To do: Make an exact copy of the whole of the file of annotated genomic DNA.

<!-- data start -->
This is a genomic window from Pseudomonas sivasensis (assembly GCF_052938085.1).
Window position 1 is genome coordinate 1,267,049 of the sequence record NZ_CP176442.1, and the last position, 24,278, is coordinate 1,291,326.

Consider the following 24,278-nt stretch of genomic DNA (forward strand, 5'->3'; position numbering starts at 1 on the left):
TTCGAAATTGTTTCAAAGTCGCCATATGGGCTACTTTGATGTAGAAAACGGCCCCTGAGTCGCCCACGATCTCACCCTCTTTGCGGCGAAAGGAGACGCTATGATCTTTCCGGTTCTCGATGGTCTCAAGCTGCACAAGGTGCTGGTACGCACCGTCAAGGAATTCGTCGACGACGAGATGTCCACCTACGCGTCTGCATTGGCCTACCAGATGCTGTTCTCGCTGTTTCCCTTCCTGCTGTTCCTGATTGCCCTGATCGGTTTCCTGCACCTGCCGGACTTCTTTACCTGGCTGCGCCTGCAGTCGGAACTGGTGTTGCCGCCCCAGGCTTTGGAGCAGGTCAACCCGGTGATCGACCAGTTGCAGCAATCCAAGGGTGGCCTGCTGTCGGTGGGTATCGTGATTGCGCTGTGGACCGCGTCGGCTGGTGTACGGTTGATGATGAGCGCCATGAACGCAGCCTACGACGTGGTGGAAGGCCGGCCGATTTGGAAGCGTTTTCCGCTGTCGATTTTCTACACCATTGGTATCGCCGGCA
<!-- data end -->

This is a genomic window from Pseudomonas sivasensis (assembly GCF_052938085.1).
Window position 1 is genome coordinate 1,267,049 of the sequence record NZ_CP176442.1, and the last position, 24,278, is coordinate 1,291,326.

Consider the following 24,278-nt stretch of genomic DNA (forward strand, 5'->3'; position numbering starts at 1 on the left):
TTCGAAATTGTTTCAAAGTCGCCATATGGGCTACTTTGATGTAGAAAACGGCCCCTGAGTCGCCCACGATCTCACCCTCTTTGCGGCGAAAGGAGACGCTATGATCTTTCCGGTTCTCGATGGTCTCAAGCTGCACAAGGTGCTGGTACGCACCGTCAAGGAATTCGTCGACGACGAGATGTCCACCTACGCGTCTGCATTGGCCTACCAGATGCTGTTCTCGCTGTTTCCCTTCCTGCTGTTCCTGATTGCCCTGATCGGTTTCCTGCACCTGCCGGACTTCTTTACCTGGCTGCGCCTGCAGTCGGAACTGGTGTTGCCGCCCCAGGCTTTGGAGCAGGTCAACCCGGTGATCGACCAGTTGCAGCAATCCAAGGGTGGCCTGCTGTCGGTGGGTATCGTGATTGCGCTGTGGACCGCGTCGGCTGGTGTACGGTTGATGATGAGCGCCATGAACGCAGCCTACGACGTGGTGGAAGGCCGGCCGATTTGGAAGCGTTTTCCGCTGTCGATTTTCTACACCATTGGTATCGCCGGCA